Jane Goodall’s parents couldn’t afford her college tuition, but her mother encouraged her to chase her dreams to live close to animals in the wild. So she became a secretary to Kenyan paleoanthropologist, Dr. Louis Leakey and quickly impressed him with her incredible common sense and work ethic.
By the time she was 26, Jane’s performance had convinced Dr. Leakey that nobody else was as qualified to live with and study Tanzania’s Gombe Stream National Park’s chimpanzees.
The research she began there in 1960 still continues, thanks to the help of a dedicated team. According to Brett Morgen’s 2017 documentary Jane, “It is the longest continuous study of any animal in their natural habitat in history.”
The film uses footage long thought to have been lost but eventually rediscovered in an underground storage facility outside Pittsburgh. It tracks her earliest encounters with the primates, many pivotal moments in her research and the starting of her own family with husband Hugo van Lawick.
What struck Jane most when she first looked into the eyes of a chimpanzee? The sense that a “thinking, reasoning personality [was] looking back.”
After watching the animals’ interact, she came to the unwavering conclusion that they were “…fellow beings” who felt “… joy, sorrow, fear and jealousy.”
Within their families, the chimps expressed their emotions through kindness. But with their enemies, they were capable of horrific violence. As the first to capture a “chimpanzee war” on film, Jane struggled to accept what she witnessed:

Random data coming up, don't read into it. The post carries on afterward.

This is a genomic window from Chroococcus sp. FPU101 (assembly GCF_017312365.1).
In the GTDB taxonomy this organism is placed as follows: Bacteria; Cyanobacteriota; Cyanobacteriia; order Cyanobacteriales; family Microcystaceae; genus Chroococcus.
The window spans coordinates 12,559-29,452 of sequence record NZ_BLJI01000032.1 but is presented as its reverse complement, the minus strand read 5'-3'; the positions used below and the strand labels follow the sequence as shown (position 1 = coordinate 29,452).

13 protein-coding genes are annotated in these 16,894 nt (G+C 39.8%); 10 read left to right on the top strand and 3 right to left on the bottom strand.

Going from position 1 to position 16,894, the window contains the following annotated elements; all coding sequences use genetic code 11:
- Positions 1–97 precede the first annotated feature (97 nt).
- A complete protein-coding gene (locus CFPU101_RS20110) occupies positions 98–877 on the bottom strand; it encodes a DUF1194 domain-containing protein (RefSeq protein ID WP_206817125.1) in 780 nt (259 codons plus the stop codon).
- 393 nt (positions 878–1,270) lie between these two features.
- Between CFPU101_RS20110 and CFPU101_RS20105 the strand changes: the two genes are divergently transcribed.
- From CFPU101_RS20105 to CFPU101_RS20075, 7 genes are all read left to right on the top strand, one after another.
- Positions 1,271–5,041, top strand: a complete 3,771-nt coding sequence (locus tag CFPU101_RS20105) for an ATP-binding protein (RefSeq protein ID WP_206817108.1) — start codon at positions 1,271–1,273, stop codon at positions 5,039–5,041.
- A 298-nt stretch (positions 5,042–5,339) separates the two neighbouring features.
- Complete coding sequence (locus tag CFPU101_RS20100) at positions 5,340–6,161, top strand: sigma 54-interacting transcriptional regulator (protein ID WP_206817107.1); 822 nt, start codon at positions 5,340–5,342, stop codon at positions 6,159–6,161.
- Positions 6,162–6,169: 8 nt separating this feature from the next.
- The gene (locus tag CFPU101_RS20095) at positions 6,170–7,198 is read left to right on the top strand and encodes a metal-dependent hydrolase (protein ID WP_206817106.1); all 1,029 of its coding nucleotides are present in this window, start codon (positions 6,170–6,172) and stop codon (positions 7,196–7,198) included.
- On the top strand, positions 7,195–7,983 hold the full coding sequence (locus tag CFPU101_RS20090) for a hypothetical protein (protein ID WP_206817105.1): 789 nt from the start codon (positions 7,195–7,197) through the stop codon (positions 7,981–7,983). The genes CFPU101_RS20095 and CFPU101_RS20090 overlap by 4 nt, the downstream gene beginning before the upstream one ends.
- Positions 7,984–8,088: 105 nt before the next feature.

“I thought they were like us, but nicer than us. I had no idea of the brutality that they could show. It took me a while to come to terms with that. War had always seemed to me to be a purely human behavior.”
She stresses, however, that this brutality doesn’t give us permission to behave likewise:
“Admittedly, we are not the only beings with personalities, reasoning powers, altruism and emotions… But our intellect has grown mightily in complexity – and this … means surely that we have a responsibility towards the other life forms of our planet whose continued existence is threatened by the thoughtless behavior of our own human species.”
Now well into her 80s, Jane’s still considered one of the world’s foremost conservationists. And 60 years after she arrived in Gombe, her goal to educate people about their responsibility to Earth and all her inhabitants hasn’t changed:
“The role that I must play is to make sure that the next generation is better stewards than we’ve been.”
She certainly has inspired me!